Thursday, June 27, 2013

Thematic Thursdays: Don't Blame the CEO

Shareholder value - the force that drives the self preservation instinct as well as the animal spirits in virtually every corporate leader - is the scheme by which corporate chieftains and activist "investors" can extract lots of money via the stock market under the guise of improving corporate performance (mainly profitability)*. The structure of the scheme is fairly straightforward: an activist "investor" targets an underperforming (usually) publicly-traded company and threatens to upset the sleepy apple cart primarily via cost cutting, which usually involves lots of firings, benefits reductions, facility closures, outsourcing, and, (uh oh) often includes firing existing senior management**.

Now, one doesn't need the activist investor to actually take action to bring about the desired result. Merely the possibility of such action is often enough to get existing corporate management to toe the shareholder value line. Then there's the pressure on (and from) traditional institutional investors who, while not necessarily soiling their hands by directly engaging in corporate activism (wink wink), are well aware of shareholder value's attributes and advocate for its outcomes. After all, higher market values is the name of their game, too.

Of course, for those more enlightened CEO's and other senior managers, higher stock market values and the ability to reap the enormous benefits via virtually risk-free stock options (with price resets, if needed) is an personal finance aphrodisiac too powerful to resist. And in the process, the longer term suffers for the short term. For the reality is that in today's capital markets shortermism is the name of the game.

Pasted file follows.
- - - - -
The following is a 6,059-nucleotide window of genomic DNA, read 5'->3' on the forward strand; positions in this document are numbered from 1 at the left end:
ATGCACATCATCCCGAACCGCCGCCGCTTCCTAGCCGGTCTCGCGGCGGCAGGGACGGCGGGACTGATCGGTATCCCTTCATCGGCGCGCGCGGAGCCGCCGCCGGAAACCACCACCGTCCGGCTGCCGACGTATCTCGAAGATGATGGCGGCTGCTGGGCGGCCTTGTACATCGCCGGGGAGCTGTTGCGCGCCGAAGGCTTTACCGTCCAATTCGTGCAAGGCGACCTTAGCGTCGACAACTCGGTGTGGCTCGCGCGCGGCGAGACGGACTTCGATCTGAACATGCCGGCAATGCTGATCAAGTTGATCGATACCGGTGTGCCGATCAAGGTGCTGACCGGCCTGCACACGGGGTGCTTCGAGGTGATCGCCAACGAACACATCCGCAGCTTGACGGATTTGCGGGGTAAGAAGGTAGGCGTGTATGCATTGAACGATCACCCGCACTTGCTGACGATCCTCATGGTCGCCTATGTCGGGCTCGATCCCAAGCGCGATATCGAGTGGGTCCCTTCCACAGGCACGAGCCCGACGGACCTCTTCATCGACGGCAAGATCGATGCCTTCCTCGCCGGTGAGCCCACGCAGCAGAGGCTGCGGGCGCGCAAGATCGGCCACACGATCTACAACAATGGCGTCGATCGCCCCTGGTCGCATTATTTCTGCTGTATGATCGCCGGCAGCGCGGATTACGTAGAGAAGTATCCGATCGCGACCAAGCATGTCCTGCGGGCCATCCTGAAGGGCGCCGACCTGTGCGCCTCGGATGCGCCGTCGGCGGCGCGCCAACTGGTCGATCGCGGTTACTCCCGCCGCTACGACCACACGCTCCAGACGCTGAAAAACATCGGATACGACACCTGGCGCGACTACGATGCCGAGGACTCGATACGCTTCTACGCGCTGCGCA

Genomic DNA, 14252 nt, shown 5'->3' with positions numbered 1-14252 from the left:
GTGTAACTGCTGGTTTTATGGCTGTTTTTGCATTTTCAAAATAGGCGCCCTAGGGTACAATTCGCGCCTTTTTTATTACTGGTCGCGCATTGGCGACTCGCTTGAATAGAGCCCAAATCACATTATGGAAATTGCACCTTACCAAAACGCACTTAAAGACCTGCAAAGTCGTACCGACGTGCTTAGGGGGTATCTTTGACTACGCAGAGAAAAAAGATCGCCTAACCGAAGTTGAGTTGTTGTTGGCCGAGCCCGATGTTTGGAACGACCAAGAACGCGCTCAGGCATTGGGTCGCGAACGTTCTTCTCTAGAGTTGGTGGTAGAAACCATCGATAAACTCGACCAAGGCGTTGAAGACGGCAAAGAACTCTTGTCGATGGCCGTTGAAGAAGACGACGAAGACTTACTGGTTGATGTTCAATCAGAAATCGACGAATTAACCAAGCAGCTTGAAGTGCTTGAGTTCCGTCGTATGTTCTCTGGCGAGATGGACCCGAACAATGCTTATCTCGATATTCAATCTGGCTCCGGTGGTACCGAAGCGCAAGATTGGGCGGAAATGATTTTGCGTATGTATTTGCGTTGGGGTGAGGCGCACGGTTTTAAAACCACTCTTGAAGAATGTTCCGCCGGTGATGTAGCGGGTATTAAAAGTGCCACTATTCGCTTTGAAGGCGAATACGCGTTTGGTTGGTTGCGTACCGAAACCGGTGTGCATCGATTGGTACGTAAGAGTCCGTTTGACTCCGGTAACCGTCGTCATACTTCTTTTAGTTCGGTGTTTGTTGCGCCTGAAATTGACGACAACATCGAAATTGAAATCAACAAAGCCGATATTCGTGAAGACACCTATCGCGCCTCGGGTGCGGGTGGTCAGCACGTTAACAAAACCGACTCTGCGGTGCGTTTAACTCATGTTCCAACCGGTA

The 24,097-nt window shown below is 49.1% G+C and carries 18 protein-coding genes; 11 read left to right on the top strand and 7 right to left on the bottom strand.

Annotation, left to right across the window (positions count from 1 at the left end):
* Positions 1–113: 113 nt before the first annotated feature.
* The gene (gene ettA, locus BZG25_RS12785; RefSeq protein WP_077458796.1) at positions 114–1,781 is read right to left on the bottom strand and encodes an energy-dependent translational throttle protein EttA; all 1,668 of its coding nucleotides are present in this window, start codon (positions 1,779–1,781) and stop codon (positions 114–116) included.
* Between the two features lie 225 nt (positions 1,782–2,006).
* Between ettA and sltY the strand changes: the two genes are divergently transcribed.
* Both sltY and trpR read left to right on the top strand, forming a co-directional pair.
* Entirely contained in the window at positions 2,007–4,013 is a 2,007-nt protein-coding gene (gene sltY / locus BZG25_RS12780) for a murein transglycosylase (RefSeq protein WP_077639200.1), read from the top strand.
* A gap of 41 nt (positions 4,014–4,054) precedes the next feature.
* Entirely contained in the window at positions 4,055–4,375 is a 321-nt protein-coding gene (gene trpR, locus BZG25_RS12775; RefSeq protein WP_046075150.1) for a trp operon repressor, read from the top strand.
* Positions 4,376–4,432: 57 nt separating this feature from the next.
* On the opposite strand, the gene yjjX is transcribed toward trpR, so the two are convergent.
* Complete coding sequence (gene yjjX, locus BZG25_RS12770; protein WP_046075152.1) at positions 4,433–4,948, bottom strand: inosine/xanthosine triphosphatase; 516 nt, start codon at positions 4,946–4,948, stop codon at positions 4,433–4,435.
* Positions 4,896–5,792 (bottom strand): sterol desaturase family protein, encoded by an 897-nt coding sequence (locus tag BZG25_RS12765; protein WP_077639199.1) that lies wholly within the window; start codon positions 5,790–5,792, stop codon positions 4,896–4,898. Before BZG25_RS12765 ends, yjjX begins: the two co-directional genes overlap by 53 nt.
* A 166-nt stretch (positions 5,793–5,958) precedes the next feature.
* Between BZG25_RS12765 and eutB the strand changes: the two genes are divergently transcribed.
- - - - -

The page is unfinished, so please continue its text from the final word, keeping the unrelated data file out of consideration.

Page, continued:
So, where is the governor, the moderator, the protector of society at-large and the working man and woman (who just happen to be consumers in all this)? Where's the bigger picture perspective, one that takes into consideration the larger socioeconomic effects of higher unemployment rates, worker displacements, and stagnant real incomes that shareholder value facilitates? Well, that would be none other than our trusty elected officials. But when a system is constructed whereby the levers of power can (almost) only be achieved by spending large sums of money, then those who rise to positions of executive, legislative, and regulatory power are logically beholden NOT to those who pulled the voting machine levers BUT to those who helped persuade those who pulled the voting machine levers. Hence, the money game in politics. A political Svengali act if there ever was one.

Is this a Scalia-like rant, a rage against the machine? Nope. It's merely a dispassionate assessment of how things are - not how they should be, for that would require a whole new socioeconomic compact, something that a tiny handful of individuals and institutions dream will one day become a reality. And while dreams can come true, the reality is that we live in a world where a famous dead idealist who once said "I have a dream" has morphed into a world where a self preservation politician now says "I have a drone".